PNNL to use power produced by local wind farm
Area residents might have similar option
October 01, 2002
RICHLAND, Wash. –
In an effort to jumpstart the use of clean wind power in the region, the Department of Energy's Pacific Northwest National Laboratory will purchase and use 8.8 million kilowatt hours of power produced by the new Stateline Wind Power Project, located on the Washington-Oregon border between Pasco and Walla Walla. As a result of the agreement, Richland residents might soon have the option to purchase energy produced by the mammoth wind project as well.
The PNNL purchase, through the City of Richland, is for a one-year period beginning Oct. 1 with an option to extend it. The purchase covers more than 10 percent of the energy PNNL needs to operate its research and office facilities in north Richland, and it means the national lab will be one of the federal government's leaders in the use of "green energy," with 13.7 percent of its energy coming from renewable resources.
"The President's National Energy Plan called for a balanced approach to solving this nation's energy challenges and emphasized the critical role of renewable energy and energy efficiency," said Raymond Orbach, director of DOE's Office of Science. The Office of Science oversees PNNL, and Orbach was in Richland today to lead DOE's annual review of the laboratory.
"With the purchase announced today, PNNL is showing it supports the President's energy strategy and that it is a national leader in boosting renewable energy and energy efficiency," Orbach added. "At the same time, PNNL is promoting the growth and success of an up-and-coming Northwest industry and again is partnering with local and regional energy providers."
Richard Moorer, DOE deputy assistant secretary for technology development, energy efficiency and renewable energy, joined Orbach in making the announcement in Richland.
PNNL's large purchase paves the way for the City of Richland to launch a green energy program that includes a survey to evaluate the interest of electric customers in purchasing green energy for a small premium.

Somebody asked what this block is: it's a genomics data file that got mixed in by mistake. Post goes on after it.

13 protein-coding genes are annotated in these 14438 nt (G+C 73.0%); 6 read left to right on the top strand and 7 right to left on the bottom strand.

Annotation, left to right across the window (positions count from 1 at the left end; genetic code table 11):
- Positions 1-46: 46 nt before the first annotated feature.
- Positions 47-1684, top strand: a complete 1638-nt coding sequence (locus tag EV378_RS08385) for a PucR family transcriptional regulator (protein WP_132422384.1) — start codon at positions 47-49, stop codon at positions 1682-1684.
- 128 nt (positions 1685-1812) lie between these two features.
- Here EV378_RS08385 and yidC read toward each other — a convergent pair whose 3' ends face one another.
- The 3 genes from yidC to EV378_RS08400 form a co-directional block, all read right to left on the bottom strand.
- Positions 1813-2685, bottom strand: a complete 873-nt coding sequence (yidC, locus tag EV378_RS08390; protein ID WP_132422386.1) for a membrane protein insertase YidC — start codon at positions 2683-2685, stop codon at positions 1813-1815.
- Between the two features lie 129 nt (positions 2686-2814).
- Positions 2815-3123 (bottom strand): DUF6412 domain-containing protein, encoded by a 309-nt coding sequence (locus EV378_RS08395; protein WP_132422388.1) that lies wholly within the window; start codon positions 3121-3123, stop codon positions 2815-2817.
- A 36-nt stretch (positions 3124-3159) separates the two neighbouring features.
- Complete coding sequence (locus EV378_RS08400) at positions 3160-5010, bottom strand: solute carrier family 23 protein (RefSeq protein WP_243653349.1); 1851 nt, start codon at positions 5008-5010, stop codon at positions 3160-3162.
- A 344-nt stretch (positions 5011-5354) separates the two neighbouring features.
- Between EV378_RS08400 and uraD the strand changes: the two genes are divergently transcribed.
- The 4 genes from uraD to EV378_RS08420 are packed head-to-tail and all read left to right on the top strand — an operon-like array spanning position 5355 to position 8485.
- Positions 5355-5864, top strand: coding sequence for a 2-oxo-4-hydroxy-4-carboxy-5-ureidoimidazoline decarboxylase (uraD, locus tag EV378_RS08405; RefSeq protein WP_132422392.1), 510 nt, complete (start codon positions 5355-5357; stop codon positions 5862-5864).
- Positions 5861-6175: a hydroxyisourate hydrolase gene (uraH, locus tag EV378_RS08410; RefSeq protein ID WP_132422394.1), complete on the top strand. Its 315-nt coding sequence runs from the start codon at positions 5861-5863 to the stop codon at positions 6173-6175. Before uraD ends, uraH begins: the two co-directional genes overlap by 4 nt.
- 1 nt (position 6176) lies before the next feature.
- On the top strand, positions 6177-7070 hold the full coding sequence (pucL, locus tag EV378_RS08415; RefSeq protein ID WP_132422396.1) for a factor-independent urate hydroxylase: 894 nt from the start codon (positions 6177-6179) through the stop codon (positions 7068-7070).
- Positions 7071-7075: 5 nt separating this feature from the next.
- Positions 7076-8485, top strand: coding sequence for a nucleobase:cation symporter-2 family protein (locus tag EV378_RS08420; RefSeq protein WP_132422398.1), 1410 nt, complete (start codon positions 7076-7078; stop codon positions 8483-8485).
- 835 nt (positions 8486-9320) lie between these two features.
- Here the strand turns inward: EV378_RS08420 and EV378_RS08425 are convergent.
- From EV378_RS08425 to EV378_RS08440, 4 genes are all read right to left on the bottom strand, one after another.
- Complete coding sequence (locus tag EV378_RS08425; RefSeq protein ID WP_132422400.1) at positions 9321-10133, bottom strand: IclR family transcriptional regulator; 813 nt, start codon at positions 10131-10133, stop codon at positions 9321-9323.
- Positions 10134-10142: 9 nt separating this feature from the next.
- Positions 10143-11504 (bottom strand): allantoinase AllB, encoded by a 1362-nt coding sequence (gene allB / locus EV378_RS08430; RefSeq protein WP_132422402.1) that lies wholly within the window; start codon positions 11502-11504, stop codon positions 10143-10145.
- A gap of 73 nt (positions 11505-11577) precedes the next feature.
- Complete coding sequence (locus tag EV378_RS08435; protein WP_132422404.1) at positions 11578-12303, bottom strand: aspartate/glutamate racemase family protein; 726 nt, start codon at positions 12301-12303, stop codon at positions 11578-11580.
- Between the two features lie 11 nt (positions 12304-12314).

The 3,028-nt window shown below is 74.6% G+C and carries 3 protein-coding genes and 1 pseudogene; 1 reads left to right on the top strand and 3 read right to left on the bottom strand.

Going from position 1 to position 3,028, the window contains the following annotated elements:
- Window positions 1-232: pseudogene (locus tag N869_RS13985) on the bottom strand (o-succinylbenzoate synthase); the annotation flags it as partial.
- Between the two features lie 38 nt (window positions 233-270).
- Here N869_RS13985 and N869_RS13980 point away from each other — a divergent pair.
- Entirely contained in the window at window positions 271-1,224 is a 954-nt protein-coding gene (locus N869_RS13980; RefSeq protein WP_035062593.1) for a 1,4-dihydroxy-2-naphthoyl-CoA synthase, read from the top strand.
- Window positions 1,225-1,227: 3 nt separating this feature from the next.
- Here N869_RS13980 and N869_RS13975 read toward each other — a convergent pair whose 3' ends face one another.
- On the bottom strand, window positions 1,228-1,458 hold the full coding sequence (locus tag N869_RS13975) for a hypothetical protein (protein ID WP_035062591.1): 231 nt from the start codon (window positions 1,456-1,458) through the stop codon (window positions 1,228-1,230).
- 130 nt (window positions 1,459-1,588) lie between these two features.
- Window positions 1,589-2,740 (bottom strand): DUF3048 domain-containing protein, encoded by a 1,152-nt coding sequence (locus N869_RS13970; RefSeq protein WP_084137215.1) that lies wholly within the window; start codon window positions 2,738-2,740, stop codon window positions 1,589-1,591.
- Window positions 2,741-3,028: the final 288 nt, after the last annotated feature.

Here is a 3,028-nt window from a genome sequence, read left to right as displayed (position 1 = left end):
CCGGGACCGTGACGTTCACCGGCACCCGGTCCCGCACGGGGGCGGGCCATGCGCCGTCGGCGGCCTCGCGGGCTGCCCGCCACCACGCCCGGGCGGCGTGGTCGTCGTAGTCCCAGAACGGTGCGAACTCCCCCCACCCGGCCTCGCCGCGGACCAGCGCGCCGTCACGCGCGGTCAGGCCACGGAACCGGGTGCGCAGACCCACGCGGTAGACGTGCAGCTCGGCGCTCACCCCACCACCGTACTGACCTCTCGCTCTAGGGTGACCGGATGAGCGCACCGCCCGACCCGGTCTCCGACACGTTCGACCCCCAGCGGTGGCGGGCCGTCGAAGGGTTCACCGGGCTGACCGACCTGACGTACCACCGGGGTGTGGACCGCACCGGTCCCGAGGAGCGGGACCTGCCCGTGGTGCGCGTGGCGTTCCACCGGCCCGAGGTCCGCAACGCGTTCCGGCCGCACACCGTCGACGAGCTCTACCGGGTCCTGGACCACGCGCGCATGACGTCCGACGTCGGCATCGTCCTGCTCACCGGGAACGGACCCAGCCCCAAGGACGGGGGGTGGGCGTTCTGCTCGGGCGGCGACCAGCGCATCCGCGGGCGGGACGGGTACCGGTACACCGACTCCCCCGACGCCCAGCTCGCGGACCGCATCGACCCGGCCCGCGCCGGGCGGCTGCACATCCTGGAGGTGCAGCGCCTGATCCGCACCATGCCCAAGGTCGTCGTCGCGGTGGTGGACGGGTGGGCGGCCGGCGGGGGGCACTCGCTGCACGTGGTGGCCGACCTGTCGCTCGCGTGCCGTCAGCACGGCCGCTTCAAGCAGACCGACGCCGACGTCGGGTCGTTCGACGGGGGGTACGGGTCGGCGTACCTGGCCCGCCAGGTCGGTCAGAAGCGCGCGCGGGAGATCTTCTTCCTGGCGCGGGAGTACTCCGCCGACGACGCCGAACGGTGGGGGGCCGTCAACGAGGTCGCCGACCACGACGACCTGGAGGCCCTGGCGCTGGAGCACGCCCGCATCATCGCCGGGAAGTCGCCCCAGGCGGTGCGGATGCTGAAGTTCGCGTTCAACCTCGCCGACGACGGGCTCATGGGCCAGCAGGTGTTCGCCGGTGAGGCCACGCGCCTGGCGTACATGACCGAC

"The city is pleased to assist DOE and PNNL in the purchase and delivery of wind-generated energy. Their participation is important in the development of this valuable alternative resource," said Richland Mayor Bob Thompson. "Their involvement reflects a commitment to support ongoing efforts to make this environmentally friendly resource a competitive option in the region. Richland Energy Services is encouraged by their example and stands ready to work with other interested customers."
The PNNL move follows a similar one by DOE last spring. In April, Secretary of Energy Spencer Abraham announced the largest ever purchase of electricity generated from renewable energy for DOE headquarters facilities in Washington, D.C., and Germantown, Md., and challenged its other sites to take like action. The DOE contract called for an annual purchase of 6 million kilowatt hours, roughly the amount of electricity needed to power 600 homes each year, and means about 17 percent of the electricity at DOE headquarters is generated from renewable resources.
"At the time, DOE issued a challenge to its laboratories and other sites to step up and join them - even surpass them - in incorporating the use of green power in their facilities," said PNNL Director Lura Powell. "DOE's goal is for each site to purchase three percent of its power from green sources by 2005 and 7.5 percent by 2010. With this move, PNNL easily will surpass those goals, making it a national leader in the use of green energy. It also will diversify the region's electricity portfolio and stimulate a new energy economy in the region."
FPL Energy, the energy development arm of Florida Power and Light Group, is the owner and developer of the Stateline project. PacifiCorp, a large electric utility based in Portland, is responsible for selling the wind-produced power and uses its lines to put the power on the Northwest energy grid, operated by the Bonneville Power Administration. The City of Richland purchases its power from BPA.
The Stateline project straddles the Washington-Oregon border between Pasco and Walla Walla. Its first windmills began turning out power in July 2001. When complete later this decade, the wind farm's 400 turbines will be able to generate about 270 megawatts of power at peak capacity, with an average yield of about 100 megawatts.
Green power supporters are hopeful the Stateline project and other wind farms under construction in the region will change the mix of electricity in the four-state Northwest region. According to BPA, wind power provides less than 1 percent of the Northwest's electricity, while hydropower provides about two-thirds, coal plants 21 percent and natural gas 9 percent.
Tags: Energy, Operations, Energy Efficiency, Renewable Energy, Hydropower, Wind Power, Green Energy, Facilities